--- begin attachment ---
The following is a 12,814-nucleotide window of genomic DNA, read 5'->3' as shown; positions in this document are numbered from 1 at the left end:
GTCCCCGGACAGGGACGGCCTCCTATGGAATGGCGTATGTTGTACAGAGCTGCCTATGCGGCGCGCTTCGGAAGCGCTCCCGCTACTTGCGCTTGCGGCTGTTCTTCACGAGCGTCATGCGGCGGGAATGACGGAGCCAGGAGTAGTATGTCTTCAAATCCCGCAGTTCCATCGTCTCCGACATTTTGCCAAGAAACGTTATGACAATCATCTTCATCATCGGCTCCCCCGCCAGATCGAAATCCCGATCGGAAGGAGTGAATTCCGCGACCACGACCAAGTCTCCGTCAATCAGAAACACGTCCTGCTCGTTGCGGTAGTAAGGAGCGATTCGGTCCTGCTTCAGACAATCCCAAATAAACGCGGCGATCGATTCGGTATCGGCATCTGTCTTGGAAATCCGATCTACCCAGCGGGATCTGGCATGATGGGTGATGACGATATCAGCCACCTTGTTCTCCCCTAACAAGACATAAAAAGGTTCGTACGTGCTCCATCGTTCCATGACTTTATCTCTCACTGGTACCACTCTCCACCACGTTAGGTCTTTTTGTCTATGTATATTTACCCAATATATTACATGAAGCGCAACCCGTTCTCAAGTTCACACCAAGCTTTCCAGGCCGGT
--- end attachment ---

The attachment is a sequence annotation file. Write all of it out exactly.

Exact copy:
The following is a 12,814-nucleotide window of genomic DNA, read 5'->3' as shown; positions in this document are numbered from 1 at the left end:
GTCCCCGGACAGGGACGGCCTCCTATGGAATGGCGTATGTTGTACAGAGCTGCCTATGCGGCGCGCTTCGGAAGCGCTCCCGCTACTTGCGCTTGCGGCTGTTCTTCACGAGCGTCATGCGGCGGGAATGACGGAGCCAGGAGTAGTATGTCTTCAAATCCCGCAGTTCCATCGTCTCCGACATTTTGCCAAGAAACGTTATGACAATCATCTTCATCATCGGCTCCCCCGCCAGATCGAAATCCCGATCGGAAGGAGTGAATTCCGCGACCACGACCAAGTCTCCGTCAATCAGAAACACGTCCTGCTCGTTGCGGTAGTAAGGAGCGATTCGGTCCTGCTTCAGACAATCCCAAATAAACGCGGCGATCGATTCGGTATCGGCATCTGTCTTGGAAATCCGATCTACCCAGCGGGATCTGGCATGATGGGTGATGACGATATCAGCCACCTTGTTCTCCCCTAACAAGACATAAAAAGGTTCGTACGTGCTCCATCGTTCCATGACTTTATCTCTCACTGGTACCACTCTCCACCACGTTAGGTCTTTTTGTCTATGTATATTTACCCAATATATTACATGAAGCGCAACCCGTTCTCAAGTTCACACCAAGCTTTCCAGGCCGGT